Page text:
This article accompanies the fable
The Age of Consent
The illustration below of Canto VI from Dante's Inferno is by Gustave Doré from the 1860's.
Dante’s Inferno is incomprehensible unless read as a drawn out poison pen letter. While some emphasize the implacable judgment of God, it has more to do with Dante’s own sense of betrayal and exile from his home city of Florence, to which he never returned. This is a tale of literary revenge upon the Florentines, full of picturesque tortures (medieval, not biblical). It is no coincidence that the deepest level of Hell (the 9th circle) is reserved for those who betrayed others, including Cain, for killing his brother Abel in Genesis 4 and, at furthest remove, Judas Iscariot in a zone called Judecca, for his betrayal of Christ. (Nietzsche agrees with me; Jorge Luis Borges does not.)
Dante’s choice of Judecca has a taint of anti-Semitism, which was not unusual for the time (early 1300’s) when the Jews were blamed for the death of Jesus. The Judecca (today’s Giudecca) is an island on the south side of central Venice, so named after the many Jews who settled there from the 1200’s onwards. They were obligated to live physically separated from the majority Christian population of the city – thus doubly exiled -- at the time Dante was writing his Inferno. Throughout the century that followed, Jews began to live in Venice’s north-central area of Cannaregio, in what became the famous Venetian Ghetto, albeit still cut off by canals. By 1516 the approximately 700 Jews in Venice were not permitted to live anywhere else but there. The gates and restrictions only came down in 1797 with Napoleon's invasion.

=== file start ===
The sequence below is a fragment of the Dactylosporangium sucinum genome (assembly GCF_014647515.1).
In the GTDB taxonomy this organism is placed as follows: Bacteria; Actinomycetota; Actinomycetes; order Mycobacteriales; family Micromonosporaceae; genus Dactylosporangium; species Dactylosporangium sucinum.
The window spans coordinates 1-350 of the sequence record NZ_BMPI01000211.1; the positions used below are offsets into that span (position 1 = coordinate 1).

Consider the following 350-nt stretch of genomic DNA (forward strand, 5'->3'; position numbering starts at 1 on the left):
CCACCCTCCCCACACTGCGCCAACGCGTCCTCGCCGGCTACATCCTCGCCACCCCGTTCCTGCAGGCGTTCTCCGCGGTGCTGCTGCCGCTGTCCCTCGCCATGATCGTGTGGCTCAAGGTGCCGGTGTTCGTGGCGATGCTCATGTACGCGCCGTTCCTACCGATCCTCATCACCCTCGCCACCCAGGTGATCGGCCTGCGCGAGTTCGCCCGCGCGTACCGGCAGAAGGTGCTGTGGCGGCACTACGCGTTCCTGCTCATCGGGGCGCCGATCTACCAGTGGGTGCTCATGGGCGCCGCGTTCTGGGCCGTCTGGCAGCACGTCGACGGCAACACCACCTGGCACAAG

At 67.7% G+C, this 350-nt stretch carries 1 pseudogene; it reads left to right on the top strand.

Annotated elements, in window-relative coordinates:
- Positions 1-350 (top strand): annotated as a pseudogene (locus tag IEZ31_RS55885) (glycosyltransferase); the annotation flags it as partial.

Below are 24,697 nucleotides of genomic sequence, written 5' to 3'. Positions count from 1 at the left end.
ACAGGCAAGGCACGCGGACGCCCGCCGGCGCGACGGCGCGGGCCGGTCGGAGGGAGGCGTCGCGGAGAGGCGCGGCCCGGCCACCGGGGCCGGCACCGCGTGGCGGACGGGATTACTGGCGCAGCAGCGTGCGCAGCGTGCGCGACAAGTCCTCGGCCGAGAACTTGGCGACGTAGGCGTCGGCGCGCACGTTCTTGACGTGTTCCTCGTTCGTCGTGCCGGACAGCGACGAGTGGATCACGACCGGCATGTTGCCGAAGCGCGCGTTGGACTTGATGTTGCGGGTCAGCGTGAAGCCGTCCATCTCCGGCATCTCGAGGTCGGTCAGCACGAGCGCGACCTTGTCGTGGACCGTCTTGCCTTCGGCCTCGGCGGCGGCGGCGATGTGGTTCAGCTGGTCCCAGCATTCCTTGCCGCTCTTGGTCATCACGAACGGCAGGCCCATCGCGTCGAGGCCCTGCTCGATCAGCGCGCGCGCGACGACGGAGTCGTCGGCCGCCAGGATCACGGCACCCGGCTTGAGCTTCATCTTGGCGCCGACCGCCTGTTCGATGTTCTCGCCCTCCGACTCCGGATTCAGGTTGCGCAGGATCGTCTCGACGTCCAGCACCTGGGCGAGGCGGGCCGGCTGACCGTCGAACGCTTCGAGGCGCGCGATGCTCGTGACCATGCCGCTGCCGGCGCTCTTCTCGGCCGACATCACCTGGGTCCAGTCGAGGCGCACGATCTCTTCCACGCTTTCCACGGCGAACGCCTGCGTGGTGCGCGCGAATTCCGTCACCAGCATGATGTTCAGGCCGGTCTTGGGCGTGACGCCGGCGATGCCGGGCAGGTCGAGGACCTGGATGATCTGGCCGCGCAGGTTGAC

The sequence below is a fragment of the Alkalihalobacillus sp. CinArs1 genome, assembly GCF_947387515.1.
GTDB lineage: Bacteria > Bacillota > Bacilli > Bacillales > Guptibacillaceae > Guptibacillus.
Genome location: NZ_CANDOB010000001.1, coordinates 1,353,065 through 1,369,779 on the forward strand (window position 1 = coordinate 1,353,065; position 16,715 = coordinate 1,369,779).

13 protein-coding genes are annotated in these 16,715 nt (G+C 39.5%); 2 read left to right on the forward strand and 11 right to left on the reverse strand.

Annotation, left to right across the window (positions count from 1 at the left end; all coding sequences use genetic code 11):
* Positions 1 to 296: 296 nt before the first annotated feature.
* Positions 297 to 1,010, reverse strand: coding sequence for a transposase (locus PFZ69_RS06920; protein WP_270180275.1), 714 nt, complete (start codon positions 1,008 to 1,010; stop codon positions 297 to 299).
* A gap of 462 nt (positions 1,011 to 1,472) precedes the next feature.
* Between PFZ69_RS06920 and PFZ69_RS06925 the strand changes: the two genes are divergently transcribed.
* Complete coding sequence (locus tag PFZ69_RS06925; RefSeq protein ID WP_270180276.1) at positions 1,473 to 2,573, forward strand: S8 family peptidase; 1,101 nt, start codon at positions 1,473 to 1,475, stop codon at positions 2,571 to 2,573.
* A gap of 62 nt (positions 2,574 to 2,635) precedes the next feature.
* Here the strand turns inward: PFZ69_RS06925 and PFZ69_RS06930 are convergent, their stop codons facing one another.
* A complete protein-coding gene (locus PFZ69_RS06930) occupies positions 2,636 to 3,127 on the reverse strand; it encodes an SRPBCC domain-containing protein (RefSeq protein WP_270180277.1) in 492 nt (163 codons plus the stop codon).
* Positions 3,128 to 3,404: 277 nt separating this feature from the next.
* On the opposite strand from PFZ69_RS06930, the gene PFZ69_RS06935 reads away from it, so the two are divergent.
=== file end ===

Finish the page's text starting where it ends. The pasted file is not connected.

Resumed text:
Of course, Dante also damns Muslims to the Inferno, in Canto VIII with its burning mosques and XXVIII with Mohammed and Ali torn apart. While this was perhaps understandable when Christian Europe felt under threat, it also seems Dante would have supported another crusade to the Holy Land against Saracens and Jews (the last one petered out in 1291 with the fall of Acre). More Inferno here.
Below is Henry Holiday's exquisite Dante Meets Beatrice at Ponte Santa Trinita (1883).
Below is The Ghosts of Paolo and Francesca Appear to Dante and Virgil by the little known painter Ary Scheffer, from 1835. The story of these doomed adulterous lovers inspired many. Keats wrote a poem to them in 1819; Tchaikovsky composed a symphonic poem to Francesca in 1876; Auguste Rodin sculpted The Kiss for them in 1889 - they are kissing each other "on the mouth, all trembling" - and Gabriele d'Annunzio wrote a play about Francesca with his lover Eleonora Duse in mind in 1901.
Scheffer's painting reminds me of the look of Zeffirelli's film Romeo and Juliet (1968).
Was Dante envious that they knew love and he did not? Beatrice may not have even known who Dante was. Here is yet another version, Paolo and Francesca by George Frederic Watts, from the 1870's. It reminds me of Russian painter Mikhail Vrubel (here).